53 year old male with hair loss

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  • Rickenbacker53
    Junior Member
    • Sep 2009
    • 1

    53 year old male with hair loss

    Hello, new here. I am 53 years of age. I started receding some when I was 30. Many friends and acquaintances tease me I was going to be a bald guy. I have always had fine very straight hair. To the surprise of all the teasers I have managed to keep most of my hair until about 3 years ago it started reseeding through the temples.

    I don't want the look of a 30 year old but would like to thicken it up some. I live in Michigan on the west side of the state and am wondering who best to go to.

    I probably could have started this 3 years ago doing minor grafs and been ahead of the game. I didn't because a friend of mine who is quite bald went. They did a good job except that it looks to dark for the rest of his hair.

    Maybe I could solve my problem with propecia. My twin brother takes it and doesn't seem to have any thinning at all yet. Although his hair always was thicker.

    I need to know what the right thing to do is. Where can I find some honest answers?
  • Winston
    • Mar 2009
    • 943

    If you only started to lose hair visibly about 3 years ago then you should see your family doctor about starting Propecia. You say that you have a twin who does well with it so the chances are high that you will have the same type of results. Youíll read here that itís not a good idea to have a small amount of grafts done since you can always lose some hair during a hair transplant. Itís really all or nothing, meaning that if need less then a 1000 or so grafts you should hold off. This is definitely the place for honest answers!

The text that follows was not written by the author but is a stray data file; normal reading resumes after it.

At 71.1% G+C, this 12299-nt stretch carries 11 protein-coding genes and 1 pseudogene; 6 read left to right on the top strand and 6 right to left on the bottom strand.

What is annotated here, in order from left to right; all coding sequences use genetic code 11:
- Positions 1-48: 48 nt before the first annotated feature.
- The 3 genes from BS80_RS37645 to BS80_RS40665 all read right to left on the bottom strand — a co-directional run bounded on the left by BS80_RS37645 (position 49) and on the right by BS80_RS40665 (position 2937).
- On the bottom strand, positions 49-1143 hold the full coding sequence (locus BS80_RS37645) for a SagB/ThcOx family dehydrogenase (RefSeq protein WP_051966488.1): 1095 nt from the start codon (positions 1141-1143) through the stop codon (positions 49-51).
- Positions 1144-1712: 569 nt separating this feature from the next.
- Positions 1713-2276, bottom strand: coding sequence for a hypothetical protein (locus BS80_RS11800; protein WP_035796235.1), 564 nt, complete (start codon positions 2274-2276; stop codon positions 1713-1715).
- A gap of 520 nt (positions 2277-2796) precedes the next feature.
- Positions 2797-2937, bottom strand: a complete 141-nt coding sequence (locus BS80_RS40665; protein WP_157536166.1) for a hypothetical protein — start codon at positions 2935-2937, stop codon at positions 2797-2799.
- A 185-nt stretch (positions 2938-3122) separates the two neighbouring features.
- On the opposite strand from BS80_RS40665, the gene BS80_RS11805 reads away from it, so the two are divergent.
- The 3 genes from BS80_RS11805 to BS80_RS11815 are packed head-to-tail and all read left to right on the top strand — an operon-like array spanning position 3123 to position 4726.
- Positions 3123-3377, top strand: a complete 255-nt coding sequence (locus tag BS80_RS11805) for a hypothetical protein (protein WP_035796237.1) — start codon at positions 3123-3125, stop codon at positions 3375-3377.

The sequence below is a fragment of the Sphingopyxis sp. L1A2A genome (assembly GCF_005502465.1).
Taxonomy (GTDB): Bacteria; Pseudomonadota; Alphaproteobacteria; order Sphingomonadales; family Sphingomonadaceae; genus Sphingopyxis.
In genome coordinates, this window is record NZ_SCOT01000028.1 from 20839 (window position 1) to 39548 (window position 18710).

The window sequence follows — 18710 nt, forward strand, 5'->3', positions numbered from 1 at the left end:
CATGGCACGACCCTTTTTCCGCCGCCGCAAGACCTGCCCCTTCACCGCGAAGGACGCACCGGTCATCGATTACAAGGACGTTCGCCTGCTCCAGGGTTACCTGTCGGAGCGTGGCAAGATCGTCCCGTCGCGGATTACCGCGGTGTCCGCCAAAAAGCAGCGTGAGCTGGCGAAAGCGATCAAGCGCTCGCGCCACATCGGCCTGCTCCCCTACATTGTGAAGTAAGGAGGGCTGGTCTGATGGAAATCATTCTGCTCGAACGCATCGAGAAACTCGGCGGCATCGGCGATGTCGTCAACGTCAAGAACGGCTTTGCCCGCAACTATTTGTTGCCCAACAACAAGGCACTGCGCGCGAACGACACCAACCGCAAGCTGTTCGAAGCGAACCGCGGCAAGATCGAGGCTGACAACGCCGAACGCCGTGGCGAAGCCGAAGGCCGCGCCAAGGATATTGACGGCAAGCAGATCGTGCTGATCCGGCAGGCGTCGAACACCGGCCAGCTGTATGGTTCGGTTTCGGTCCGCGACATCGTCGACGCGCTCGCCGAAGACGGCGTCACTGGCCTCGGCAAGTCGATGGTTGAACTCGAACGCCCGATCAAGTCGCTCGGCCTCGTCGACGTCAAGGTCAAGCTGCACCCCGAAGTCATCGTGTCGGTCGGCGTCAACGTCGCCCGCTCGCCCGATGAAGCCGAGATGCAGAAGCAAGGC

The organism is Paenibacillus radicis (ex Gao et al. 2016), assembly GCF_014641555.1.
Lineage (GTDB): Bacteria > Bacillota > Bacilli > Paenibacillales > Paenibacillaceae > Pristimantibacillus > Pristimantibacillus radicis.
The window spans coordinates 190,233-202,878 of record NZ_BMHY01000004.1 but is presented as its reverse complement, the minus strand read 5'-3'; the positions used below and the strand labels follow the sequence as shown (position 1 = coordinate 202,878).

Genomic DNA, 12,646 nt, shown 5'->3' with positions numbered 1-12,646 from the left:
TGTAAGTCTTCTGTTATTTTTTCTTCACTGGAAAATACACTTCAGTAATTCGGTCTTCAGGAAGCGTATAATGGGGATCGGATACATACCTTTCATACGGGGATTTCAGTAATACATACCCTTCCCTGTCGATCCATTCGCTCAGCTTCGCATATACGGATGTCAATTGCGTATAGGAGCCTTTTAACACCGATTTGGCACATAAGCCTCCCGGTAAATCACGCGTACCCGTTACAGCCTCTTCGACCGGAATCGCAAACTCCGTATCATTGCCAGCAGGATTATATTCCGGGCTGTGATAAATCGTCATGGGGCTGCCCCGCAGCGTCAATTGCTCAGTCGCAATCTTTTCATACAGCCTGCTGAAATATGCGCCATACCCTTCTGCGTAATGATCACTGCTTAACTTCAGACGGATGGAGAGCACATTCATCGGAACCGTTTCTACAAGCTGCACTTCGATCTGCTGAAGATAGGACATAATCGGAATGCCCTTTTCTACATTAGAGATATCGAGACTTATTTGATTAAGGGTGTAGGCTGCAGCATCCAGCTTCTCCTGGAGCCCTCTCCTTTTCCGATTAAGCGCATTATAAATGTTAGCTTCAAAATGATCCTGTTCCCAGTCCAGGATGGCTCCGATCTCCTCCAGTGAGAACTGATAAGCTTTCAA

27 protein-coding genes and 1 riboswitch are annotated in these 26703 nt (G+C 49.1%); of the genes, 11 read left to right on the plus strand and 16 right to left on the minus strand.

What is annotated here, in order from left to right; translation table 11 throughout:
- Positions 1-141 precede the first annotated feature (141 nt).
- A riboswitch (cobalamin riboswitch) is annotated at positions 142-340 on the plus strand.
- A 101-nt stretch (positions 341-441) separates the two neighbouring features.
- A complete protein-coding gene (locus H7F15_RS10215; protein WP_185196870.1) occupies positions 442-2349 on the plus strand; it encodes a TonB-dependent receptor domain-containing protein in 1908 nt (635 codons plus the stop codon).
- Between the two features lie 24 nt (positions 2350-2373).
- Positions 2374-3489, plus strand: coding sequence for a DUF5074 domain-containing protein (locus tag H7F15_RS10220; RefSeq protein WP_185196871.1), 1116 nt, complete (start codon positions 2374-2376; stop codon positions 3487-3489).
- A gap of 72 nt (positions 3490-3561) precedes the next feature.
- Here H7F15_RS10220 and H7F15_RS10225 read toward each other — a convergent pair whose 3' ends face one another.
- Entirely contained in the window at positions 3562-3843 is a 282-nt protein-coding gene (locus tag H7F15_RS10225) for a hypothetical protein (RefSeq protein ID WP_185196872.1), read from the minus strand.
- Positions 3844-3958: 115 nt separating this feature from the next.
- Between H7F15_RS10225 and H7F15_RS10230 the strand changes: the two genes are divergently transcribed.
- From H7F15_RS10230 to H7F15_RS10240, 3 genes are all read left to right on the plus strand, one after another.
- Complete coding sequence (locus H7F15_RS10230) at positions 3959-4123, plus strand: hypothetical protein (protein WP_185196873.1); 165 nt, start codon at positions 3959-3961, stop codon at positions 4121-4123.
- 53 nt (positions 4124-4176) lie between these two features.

• Dr. Glenn Charles
      IAHRS Recommended Hair Transplant Surgeon
      • Nov 2008
      • 2423

      If your twin brother is having good results using Propecia then there is a good chance that you could have a similar result. You would need to start right away and give it 9-12 months to see if you get results. You may be able to wake up some sleeping hair follicles or reverse some of the miniaturization that is occurring. Either way hair transplantation is not going anywhere. If you do not get the results from Propecia that you are hoping for you could always decide to move forward with a transplant.
      Dr. Glenn Charles
      Member, International Alliance of Hair Restoration Surgeons
      View my IAHRS Profile


      • John P. Cole, MD
        Senior Member
        • Dec 2008
        • 402

        hair transplant

        Good point! Hair transplants will tend to be darker than the surrounding hair. it also tends to be more coarse. This can create a juxtaposition between natural hair and grafted hair. Therefore, based on your conservative approach, i agree that you should try medications first. Based on my experience, the probabilities with medication are slim, but they are viable. Give it a shot and see what happens. You always have alternative options.

        Best of luck!